By Alicia Kubas, Malaika Grant, Katherine Nelsen, and Jenny McBurney
In May, George Floyd was killed by a Minneapolis police officer while in police custody. The actions of the police officer shed light on the repeated unnecessary use of force for non-violent offenses and non-emergency calls.
In the wake of weeks of protests, several Minneapolis City Council members have said they will vote to “defund” the Minneapolis Police Department. However, it can be unclear what defunding the police means and what level of reform this type of change could entail.
Does defunding the police mean completely abolishing police departments? What public safety measures would still be in place if police departments were defunded or disbanded?
The resources below provide background information on this topic in the Minneapolis area but also focus on police reform in other parts of the United States where similar calls for defunding or disbanding the police have formed. Context is very important in understanding racial relations and law enforcement, so there are also resources for exploring the intersection of race and policing.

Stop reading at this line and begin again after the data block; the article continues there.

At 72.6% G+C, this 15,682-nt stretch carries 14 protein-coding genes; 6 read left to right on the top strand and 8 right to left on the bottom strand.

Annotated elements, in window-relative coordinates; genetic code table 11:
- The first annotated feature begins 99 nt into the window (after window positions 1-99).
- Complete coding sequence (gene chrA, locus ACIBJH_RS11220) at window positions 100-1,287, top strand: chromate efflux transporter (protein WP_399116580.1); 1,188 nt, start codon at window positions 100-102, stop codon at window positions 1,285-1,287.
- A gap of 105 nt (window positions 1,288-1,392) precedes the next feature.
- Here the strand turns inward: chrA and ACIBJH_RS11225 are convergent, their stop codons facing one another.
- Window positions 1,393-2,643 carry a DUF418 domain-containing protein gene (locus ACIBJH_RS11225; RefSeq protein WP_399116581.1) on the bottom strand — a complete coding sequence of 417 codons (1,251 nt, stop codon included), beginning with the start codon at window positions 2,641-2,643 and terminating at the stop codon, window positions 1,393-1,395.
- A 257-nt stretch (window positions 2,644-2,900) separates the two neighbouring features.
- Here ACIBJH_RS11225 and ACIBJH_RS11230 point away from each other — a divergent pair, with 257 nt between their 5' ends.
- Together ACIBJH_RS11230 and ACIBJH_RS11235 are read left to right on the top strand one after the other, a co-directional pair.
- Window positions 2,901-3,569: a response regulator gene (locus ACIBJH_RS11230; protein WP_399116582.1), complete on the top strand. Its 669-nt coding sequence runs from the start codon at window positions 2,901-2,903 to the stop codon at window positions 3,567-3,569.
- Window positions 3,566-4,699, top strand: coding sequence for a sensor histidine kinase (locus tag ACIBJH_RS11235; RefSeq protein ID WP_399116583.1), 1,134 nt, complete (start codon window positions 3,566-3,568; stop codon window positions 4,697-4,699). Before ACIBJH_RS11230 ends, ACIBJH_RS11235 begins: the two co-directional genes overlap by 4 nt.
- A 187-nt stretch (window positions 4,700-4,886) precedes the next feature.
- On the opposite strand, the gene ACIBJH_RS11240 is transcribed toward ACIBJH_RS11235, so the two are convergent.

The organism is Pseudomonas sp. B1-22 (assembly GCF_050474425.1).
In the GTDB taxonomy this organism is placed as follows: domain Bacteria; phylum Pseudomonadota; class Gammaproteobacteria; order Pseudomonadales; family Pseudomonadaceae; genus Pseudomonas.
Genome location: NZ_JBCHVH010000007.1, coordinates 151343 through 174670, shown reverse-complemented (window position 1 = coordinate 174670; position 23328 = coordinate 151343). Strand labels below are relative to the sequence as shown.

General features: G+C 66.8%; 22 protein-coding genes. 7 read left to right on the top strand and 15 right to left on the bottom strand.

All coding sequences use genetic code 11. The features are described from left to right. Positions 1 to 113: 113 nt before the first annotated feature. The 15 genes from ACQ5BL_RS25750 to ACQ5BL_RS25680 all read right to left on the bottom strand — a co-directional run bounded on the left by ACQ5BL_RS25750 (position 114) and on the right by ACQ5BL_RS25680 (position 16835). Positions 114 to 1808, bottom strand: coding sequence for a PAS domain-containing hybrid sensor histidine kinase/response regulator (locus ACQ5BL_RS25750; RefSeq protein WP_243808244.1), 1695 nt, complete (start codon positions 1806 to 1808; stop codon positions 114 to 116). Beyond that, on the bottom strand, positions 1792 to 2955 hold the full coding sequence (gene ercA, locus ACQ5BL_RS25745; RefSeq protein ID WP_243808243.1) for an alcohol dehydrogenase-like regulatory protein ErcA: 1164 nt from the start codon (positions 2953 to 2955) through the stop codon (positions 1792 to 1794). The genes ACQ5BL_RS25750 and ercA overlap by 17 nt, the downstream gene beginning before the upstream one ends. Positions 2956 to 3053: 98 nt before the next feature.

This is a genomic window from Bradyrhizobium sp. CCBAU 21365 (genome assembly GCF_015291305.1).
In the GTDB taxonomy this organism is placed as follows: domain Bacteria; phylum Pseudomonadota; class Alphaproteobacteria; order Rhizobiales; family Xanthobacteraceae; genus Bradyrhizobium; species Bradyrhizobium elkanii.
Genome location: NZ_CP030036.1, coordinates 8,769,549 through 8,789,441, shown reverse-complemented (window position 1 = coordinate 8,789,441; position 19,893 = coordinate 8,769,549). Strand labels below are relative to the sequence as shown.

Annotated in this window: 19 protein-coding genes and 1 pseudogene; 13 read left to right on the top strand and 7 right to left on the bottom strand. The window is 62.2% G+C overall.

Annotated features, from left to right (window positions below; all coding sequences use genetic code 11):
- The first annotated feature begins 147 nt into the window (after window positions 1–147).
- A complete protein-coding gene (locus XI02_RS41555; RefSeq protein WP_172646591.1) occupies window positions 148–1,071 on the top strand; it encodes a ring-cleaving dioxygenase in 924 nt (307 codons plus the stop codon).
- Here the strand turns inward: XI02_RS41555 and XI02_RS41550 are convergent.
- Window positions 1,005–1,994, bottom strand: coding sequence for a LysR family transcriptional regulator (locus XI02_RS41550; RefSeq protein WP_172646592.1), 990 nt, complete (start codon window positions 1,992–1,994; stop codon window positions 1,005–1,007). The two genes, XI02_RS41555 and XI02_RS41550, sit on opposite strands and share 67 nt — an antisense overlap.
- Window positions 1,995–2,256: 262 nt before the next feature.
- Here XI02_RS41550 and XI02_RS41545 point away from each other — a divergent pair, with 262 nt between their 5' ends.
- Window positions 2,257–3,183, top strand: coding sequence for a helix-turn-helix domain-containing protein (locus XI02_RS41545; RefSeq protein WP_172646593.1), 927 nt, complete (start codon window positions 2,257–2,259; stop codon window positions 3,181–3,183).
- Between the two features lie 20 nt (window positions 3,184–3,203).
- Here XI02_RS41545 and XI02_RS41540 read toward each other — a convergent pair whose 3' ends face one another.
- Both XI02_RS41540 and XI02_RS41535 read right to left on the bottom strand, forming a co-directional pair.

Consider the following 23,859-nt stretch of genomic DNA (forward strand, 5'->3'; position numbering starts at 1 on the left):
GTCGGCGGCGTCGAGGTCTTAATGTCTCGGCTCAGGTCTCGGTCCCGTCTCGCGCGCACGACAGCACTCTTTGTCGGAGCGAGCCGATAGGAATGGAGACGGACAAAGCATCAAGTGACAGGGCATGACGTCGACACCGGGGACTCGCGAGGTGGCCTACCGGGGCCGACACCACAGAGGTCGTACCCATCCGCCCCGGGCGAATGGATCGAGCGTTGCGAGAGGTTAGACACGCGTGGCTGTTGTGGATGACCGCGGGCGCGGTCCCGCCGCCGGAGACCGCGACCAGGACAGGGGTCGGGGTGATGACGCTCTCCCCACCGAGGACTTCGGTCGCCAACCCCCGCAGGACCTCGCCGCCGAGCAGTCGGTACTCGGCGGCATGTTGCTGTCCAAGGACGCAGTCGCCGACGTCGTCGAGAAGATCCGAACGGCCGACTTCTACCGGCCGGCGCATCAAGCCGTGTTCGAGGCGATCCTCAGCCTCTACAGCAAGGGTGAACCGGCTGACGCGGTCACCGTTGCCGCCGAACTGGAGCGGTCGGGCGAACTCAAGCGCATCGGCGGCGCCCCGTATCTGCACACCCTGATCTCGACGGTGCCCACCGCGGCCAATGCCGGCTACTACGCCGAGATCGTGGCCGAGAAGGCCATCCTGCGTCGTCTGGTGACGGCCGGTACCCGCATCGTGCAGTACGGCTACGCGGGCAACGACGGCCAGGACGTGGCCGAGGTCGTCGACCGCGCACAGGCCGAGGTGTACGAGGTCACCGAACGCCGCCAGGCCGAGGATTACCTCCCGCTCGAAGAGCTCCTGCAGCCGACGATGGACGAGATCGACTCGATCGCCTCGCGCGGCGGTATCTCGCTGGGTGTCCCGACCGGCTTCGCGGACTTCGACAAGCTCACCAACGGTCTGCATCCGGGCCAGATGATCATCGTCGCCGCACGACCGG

News articles to frame the issue
Recent news articles focusing on defunding Minneapolis police
- Star Tribune, What you need to know about plans to defund Minneapolis police, June 9, 2020
- New York Times, What Would Efforts to Defund or Disband Police Departments Really Mean?, June 11, 2020
- New York Times, Minneapolis Will Dismantle Its Police Force, Council Members Pledge, June 7, 2020
- MPR News, Minneapolis Council Takes Steps to Put Police Department Changes Before Voters, June 12, 2020
- MPR News, Some Minneapolis activists doubt disbanding police will work, June 8, 2020
News articles about police defunding and reform in Camden, NJ
- New York Times, Changes in Policing Take Hold in One of the Nation’s Most Dangerous Cities, April 2, 2017
- Washington Post, Camden police reboot is being misused in the debate over police reform, June 16, 2020
Freely available online resources